It is not coincidental that the countries with measured policies to combat covid-19 have been led by scientists such as Angela Merkel in Germany (where, despite a recent spike, overall infections have been well below other large European countries) or Chen Chien-jen, an epidemiologist and former vice-president of Taiwan, which has had more than 200 days without a new case.
But India’s meagre allocation of resources to public health, about 1.5% of GDP, has handicapped its responses to covid-19. This neglect of public health dates back to Nehru’s era. Mao’s China relied on legions of barefoot doctors in the late 1960s to substantially raise primary healthcare standards. Guha has argued that Nehru could have drafted former freedom fighters to improve primary education. Economists Jean Drèze and Amartya Sen have critiqued early five-year Plans—but also governments in this century—for not spending nearly enough on both health and education. Then and now, India’s is a “socialist” government mostly only in its disdain for business.
Paradoxically, India’s ratio of defence spending to GDP has remained low decades after 1962. The defence analyst Ajai Shukla told me that when one factors in that a good proportion of India’s armaments in the 1950s were subsidised by countries such as Britain selling, say, aircraft carriers second-hand, India’s relative spending on defence has not moved perceptibly.
Nehru was certainly naive in his dealings with the Chinese in the 1950s; his reflexive anti-imperialism made him foolishly believe the two populous Asian nations were compatriots. Nehru and then defence minister Krishna Menon bungled terribly in sending an under-funded and ill-equipped army to war but viewed through a contemporary prism, Nehru’s misunderstanding of China seems less unique—and more a repeated pattern of India-Chinese and, indeed, of Sino-US relations. Early this month, chief of defence staff Bipin Rawat warned that India is at risk of a prolonged conflict with China, months after extensive incursions along the Ladakh border. Prime Minister Narendra Modi met President Xi Jinping 18 times in six years, but this summitry from Wuhan to Mammallapuram has yielded little.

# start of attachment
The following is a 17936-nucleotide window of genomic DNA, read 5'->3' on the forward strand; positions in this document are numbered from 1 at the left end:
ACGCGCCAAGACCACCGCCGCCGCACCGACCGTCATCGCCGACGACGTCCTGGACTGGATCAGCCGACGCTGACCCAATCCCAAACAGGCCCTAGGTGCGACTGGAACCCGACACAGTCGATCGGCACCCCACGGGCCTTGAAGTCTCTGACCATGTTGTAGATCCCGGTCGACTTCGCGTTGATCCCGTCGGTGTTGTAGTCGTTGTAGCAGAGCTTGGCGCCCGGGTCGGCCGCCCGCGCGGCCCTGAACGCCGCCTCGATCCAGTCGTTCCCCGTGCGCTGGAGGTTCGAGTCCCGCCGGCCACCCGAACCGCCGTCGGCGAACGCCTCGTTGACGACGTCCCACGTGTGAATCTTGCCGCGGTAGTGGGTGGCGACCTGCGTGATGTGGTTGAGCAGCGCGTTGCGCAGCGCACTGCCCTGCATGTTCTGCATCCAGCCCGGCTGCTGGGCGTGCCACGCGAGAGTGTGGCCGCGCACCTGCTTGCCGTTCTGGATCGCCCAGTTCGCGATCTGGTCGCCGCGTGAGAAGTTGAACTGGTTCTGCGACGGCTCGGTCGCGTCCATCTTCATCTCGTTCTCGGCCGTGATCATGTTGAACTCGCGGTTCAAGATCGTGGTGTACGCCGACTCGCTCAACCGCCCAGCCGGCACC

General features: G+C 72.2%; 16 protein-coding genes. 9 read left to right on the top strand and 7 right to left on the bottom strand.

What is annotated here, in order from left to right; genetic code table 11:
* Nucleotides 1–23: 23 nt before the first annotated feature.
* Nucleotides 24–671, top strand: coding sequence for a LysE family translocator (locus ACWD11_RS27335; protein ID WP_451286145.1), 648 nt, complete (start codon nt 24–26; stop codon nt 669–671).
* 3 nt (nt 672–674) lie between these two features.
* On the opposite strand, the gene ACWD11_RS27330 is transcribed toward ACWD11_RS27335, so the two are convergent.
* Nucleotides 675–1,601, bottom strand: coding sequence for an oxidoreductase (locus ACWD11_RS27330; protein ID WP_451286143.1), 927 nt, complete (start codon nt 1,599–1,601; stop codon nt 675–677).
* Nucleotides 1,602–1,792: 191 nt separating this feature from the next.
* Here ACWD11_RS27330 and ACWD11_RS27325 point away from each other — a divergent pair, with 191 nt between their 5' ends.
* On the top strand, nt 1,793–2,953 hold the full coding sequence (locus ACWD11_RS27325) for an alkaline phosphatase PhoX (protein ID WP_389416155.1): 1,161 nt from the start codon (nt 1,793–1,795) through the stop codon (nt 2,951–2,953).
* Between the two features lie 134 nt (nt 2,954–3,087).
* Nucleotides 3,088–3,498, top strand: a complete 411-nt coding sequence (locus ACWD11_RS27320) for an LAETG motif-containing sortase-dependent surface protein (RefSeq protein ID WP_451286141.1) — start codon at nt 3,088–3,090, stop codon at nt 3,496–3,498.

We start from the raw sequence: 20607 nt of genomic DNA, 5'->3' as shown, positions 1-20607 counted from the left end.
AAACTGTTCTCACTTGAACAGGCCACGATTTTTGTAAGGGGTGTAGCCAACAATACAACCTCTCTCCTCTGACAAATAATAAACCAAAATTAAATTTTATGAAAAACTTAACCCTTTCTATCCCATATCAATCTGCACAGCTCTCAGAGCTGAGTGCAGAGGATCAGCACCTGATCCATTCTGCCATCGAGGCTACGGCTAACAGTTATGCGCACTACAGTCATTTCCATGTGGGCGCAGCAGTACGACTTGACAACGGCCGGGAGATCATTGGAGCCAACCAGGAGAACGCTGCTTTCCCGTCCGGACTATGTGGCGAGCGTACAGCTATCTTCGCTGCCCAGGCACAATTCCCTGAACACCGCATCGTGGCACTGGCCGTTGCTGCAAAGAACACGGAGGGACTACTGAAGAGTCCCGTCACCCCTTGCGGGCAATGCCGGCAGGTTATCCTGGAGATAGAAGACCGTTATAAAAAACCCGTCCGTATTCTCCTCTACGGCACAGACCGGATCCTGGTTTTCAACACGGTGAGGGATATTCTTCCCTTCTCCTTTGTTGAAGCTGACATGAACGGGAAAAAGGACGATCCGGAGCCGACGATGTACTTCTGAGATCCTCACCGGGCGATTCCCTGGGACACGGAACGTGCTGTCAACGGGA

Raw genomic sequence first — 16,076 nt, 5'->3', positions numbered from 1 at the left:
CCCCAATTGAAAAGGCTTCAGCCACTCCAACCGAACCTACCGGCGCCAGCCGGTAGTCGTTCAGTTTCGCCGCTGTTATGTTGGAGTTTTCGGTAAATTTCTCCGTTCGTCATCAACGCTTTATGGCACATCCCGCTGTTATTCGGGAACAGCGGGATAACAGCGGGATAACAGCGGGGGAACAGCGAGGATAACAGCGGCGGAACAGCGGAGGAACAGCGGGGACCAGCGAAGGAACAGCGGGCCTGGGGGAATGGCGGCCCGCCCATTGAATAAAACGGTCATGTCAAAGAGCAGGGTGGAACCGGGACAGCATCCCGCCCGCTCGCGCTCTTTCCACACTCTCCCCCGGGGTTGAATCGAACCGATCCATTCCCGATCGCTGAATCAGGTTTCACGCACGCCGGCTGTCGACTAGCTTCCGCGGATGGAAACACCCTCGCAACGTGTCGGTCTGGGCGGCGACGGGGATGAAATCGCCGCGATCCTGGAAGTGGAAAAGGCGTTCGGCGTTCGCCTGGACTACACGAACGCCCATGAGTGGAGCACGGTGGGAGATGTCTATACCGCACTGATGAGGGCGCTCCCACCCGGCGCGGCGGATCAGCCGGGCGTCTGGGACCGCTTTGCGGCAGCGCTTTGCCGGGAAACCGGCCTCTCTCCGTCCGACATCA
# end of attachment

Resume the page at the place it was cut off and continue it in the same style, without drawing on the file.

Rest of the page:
China is much more widely covered today than it was in Mao’s time; for years now, Xi and China’s aggressiveness has been as apparent as the Great Wall, yet, once again, India was taken by surprise. A more compliant media has kept the conflict mostly off the front pages; pseudo-nationalist TV channels have waged a war against marijuana in Bollywood. In 1962, Indian women knitted sweaters and donated gold for soldiers at the front; in the third quarter of 2020, China’s Xiaomi, Vivo and others made up five of the six best-selling mobile phones in India.
Unlike in Nehru’s era, perceptions of leadership today matter more than the reality, by political leaders’ event management and mastery of social media rather than their ethics or abilities. President Donald Trump’s strong showing in the US election despite his racism, and presiding over a shambolic response to the pandemic, is one example.
By contrast, Nehru believed “nation-building (demanded) infinite patience; processes and institutions could only endure through cumulative acts of consolidation”, as Madhav Khosla eloquently argued in Letters For A Nation. The book is a compilation of wise, wide-ranging letters of statecraft that Nehru wrote every fortnight to chief ministers, the antithesis of today’s tweets. He wanted a “united India in the real sense of the word, a psychological integration of our people”. This was why supporters who chanted “Bharat Mata ki Jai” needed to understand that they were cheering for their fellow Indians. It explains his tireless repetition in prescient letters to India’s chief ministers that they should stand guard against bureaucracy and police displaying a majoritarian bias. As the head priest in Gwalior put it, “Such people are not ordinary human beings.”
Rahul Jacob is a former South China correspondent for the Financial Times.
FIRST PUBLISHED14.11.2020 | 01:00 PM IST